Five Guys was completely a phenomenon to me when I first moved here. In North Carolina, there were similar cheap but delicious burger joints but nothing quite compares to this.
How many fries can you stuff into a lunch bag-sized paper bag? A lot! Five Guys serves up a whopping serving of fries for under $3. Though I’ll be honest, I don’t eat beef, I’ve heard really good things about Five Guys. I go with my friends for the fries though and they’re a great deal!
Check out the store locator for a Five Guys in the D.C. area closest to you.
Read a review of Five Guys.
Posted in D.C., food, Md., NOVA
Like I said earlier, living near the Metro will often cost a little more rent-wise but so will sitting in hours of traffic in total gas and car upkeep expenditures. When moving to the D.C. area, this is a decision many have to make: cheaper rent or convenience.
Cheap places can be found in the city, though often you’ll sacrafice any sort of yard, a washer and dryer, parking for a car and much less favorably, your safety. Living in Arlington, Alexandria, Bethesda can sometimes be as expensive as the city but never underestimate the power of Craigslist.
The site will let you search Northern Virgina, Maryland and D.C. and I’ve used to to find both of my rentals in D.C.
When I first moved here, I was bound and determined to live in the city but my new roommate, who had lived in the D.C. area for over a year, explained to me how much more we could get for the money in Northern Virginia. In general, I now have to agree with her.
I’m only 4 miles from the city and without traffic, can get all the way to Dupont in a half hour. Living in Arlington, I still have access to great restaurants and bars for times when I don’t feel like going into the city but all of the city fun at my fingertips, all for only $550/month (I share a 3-bedroom house with two other roommates). How did I find this great deal? Craigslist! Give it a shot.
Being open-minded is essential to finding the right place for yourself in the D.C. area. Be willing to look at up to 10 places before deciding on one; you never know what kind of deal you might run across.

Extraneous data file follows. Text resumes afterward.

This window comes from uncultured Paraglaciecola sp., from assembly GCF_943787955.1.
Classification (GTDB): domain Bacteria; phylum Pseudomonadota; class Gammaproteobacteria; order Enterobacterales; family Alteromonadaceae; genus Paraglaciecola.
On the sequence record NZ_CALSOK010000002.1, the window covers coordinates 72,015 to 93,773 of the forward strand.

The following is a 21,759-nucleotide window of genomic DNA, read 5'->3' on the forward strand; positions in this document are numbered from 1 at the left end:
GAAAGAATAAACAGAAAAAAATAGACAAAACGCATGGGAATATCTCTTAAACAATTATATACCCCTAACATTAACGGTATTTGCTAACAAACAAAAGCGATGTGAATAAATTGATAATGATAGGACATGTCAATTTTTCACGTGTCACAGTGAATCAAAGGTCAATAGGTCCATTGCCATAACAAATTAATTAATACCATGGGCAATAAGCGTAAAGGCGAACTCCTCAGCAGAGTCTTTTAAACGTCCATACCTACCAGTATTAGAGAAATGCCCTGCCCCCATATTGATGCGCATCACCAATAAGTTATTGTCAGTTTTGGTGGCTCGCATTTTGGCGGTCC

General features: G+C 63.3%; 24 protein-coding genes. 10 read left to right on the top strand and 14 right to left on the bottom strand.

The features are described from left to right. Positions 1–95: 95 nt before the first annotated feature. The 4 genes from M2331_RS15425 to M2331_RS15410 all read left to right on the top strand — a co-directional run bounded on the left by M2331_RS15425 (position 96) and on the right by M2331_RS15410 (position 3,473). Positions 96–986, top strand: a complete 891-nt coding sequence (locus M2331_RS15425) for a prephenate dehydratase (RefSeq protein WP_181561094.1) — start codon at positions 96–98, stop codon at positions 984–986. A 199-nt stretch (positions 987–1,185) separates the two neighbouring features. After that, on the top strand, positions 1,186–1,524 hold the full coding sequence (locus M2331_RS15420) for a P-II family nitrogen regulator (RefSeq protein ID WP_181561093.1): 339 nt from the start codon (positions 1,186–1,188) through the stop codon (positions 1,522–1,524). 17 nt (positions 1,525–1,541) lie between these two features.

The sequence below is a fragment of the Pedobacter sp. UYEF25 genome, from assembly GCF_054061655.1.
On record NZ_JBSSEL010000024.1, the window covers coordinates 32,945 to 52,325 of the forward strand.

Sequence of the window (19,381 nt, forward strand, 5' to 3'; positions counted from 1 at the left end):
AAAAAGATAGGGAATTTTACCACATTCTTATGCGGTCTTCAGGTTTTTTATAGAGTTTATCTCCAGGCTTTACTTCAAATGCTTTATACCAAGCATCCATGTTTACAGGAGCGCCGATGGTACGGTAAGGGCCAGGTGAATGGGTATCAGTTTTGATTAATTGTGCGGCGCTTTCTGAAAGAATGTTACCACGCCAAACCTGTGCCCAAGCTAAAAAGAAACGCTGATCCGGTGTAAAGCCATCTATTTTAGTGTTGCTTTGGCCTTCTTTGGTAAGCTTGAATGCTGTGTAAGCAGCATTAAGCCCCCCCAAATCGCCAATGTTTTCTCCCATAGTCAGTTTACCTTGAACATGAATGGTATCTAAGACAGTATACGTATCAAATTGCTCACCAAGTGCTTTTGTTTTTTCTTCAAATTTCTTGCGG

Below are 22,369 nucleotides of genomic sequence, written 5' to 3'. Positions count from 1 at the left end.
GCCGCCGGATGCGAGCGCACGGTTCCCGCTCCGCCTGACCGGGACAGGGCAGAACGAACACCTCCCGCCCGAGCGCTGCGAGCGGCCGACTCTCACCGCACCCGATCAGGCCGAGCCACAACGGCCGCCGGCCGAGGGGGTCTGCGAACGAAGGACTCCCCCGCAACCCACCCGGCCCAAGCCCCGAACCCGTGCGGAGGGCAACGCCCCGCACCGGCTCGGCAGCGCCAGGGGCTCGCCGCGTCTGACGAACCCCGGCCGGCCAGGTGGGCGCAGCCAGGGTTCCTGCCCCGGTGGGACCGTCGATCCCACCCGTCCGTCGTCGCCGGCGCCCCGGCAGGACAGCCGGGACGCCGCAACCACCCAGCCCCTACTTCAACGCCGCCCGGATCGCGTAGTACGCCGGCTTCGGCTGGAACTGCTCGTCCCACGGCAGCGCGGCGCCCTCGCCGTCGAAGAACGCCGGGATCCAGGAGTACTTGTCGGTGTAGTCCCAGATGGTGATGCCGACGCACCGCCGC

Drinking in D.C. can become an expensive habit unless you drink six packs alone in your house and in that case, you may have a problem.
Anyhow, occasionally in D.C. some student with a ton of time on their hands will circulate a large Microsoft Excel spreadsheet that lists happy hour (food and drink) by neighborhood and day of the week. That might sound obscure, but it’s true…keep an eye out. In the meantime, try this site to keep abreast of all the latest deals. While DC Happy Hour isn’t an extensive as this “mystery list,” it’ll do for now.
Virtually every neighborhood in the D.C. area has a few bars that offer food and drink specials, often with extras like free pool too! When I first moved here, I didn’t realize how much of a 9 to 5 city D.C. really was until I got my first 9 to 5 and started trying to commute in during rush hour and over lunch; happy hour in D.C. isn’t any different so skip out of work a half hour early and do yourself a favor: be there by 5!
The Washington Metropolitan Area Transit Authority, it’s rumored, keeps the Metro cleaner than any other public transportation in the country. I agree, yet, many people still don’t use the Metro often. When looking for places to live in the D.C. area make sure to take proximity to the Metro into consideration if you plan on saving money by using it often. In practice, this makes rents a little higher, but in the long run, using your car less saves money.